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14 Weeks Baby Development

Infant Health & Safety

Now that your baby is 14 weeks old, you might find that your baby will get more enjoyment out of age appropriate toys, and that you will have a fun time watching how your baby reacts to different toys. When buying toys for your baby, it is important to buy toys that are appropriate for your baby's age. These are toys that are designed to be safe and entertaining for a baby.

An average 14 week old baby will weigh around 12 to 13 pounds, and measure 23 to 24 inches in size. At this time, with your help, your baby will be able to bear a little weight on their legs, and they can hold their head up and look from side to side searching for sounds and movement. Your baby will also have a better command of his or her voice, and will be making more cooing, gurgling, and sometimes even "ah" sounds.

Your baby's eye sight is much better now, and he or she is able to track objects. He or she will stare intently at objects that interest them, and will take time to look at your face and study your facial features. When you smile at your baby, you'll likely find that your baby will smile back at you, and may even make some happy sounds! Your baby will have much better motor skills, and his or her arm and leg movements are much better controlled. Your baby should also be able to hold his or her head steadily.

Healthy Baby at 14 Weeks

It's not easy being parents. There's always so much to do, and so much more to worry about. One concern is your baby's healthy development and growth. Below are some tips and ideas to help you be a caring and nurturing parent.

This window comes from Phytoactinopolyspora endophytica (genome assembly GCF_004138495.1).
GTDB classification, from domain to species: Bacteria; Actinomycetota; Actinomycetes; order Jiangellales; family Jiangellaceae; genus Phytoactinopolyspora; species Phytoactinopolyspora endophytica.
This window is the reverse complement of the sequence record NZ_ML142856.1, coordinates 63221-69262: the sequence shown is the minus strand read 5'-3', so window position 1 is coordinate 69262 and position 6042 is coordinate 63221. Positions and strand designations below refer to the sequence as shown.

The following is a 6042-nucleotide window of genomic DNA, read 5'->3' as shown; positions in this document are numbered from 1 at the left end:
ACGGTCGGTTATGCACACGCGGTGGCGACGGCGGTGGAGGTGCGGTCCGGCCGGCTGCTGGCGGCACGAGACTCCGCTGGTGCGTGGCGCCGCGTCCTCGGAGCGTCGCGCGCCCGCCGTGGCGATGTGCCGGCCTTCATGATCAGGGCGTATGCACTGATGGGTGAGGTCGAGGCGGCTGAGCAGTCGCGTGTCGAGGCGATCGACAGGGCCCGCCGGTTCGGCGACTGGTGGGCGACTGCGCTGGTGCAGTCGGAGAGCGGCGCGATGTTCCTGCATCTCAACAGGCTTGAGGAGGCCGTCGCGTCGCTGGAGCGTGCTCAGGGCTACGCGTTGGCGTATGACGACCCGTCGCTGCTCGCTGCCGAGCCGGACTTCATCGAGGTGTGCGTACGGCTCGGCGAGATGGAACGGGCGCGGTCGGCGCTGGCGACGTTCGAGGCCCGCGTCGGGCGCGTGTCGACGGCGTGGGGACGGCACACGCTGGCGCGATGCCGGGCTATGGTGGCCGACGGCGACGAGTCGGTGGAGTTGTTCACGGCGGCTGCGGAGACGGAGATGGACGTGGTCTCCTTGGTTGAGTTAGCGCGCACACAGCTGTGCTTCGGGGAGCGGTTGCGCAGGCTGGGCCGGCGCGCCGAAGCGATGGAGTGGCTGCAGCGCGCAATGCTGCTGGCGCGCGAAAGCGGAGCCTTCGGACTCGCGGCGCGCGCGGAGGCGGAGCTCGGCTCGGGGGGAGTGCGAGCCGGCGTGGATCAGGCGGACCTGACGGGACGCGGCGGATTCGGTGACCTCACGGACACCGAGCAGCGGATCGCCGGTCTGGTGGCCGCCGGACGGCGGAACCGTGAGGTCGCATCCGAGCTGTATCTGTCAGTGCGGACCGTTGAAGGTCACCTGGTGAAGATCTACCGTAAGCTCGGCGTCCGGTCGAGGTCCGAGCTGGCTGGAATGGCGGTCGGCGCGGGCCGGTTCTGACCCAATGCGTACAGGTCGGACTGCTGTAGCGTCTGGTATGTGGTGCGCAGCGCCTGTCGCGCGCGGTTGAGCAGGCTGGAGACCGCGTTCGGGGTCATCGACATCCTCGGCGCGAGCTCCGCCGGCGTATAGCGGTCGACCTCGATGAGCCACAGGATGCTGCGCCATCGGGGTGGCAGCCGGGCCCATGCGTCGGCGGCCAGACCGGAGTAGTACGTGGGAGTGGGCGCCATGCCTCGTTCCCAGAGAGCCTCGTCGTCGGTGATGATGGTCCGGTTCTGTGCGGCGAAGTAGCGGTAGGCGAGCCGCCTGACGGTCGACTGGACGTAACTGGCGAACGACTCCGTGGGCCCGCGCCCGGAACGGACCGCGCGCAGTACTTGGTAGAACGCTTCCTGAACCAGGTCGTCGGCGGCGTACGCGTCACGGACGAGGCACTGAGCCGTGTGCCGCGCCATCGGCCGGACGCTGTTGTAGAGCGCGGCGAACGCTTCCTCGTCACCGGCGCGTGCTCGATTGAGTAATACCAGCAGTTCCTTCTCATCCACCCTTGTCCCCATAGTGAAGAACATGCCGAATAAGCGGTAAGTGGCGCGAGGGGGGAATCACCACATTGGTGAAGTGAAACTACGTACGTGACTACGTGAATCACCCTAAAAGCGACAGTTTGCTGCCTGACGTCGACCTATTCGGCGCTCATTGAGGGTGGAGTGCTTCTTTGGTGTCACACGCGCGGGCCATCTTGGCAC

Be observant and learn about your baby - your baby has his or her own unique personality. Pay close attention, and you'll slowly see your baby's personality emerge as he or she grow and develop.

Safety first - child safety is always the most important for a parent. Let your child only play with age appropriate toys, and keep small and sharp objects out of reach. Keep your baby warm, dry, and always comfortable.

Pay attention to your baby and follow cues - if you pay attention and listen to your baby, you'll learn to know what your baby wants or doesn't want. It's easy to over or under stimulate a baby. If your baby becomes fussy, cries, or turns away, he or she probably wants to stop the activity.

Engage your baby - always talk to your baby, and have simple conversations with your child. Give your baby lots of praise and encouragement.

Healthy development - breastfeeding is known to have many benefits for a baby's healthy development. You should always remember to take your baby in for regular checkups and medical care.

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Baby & Toddler Videos

Toddler Reading Video
Watch a 2 year old toddler read, and see how this child's reading skill develops at 3 and 4 years old.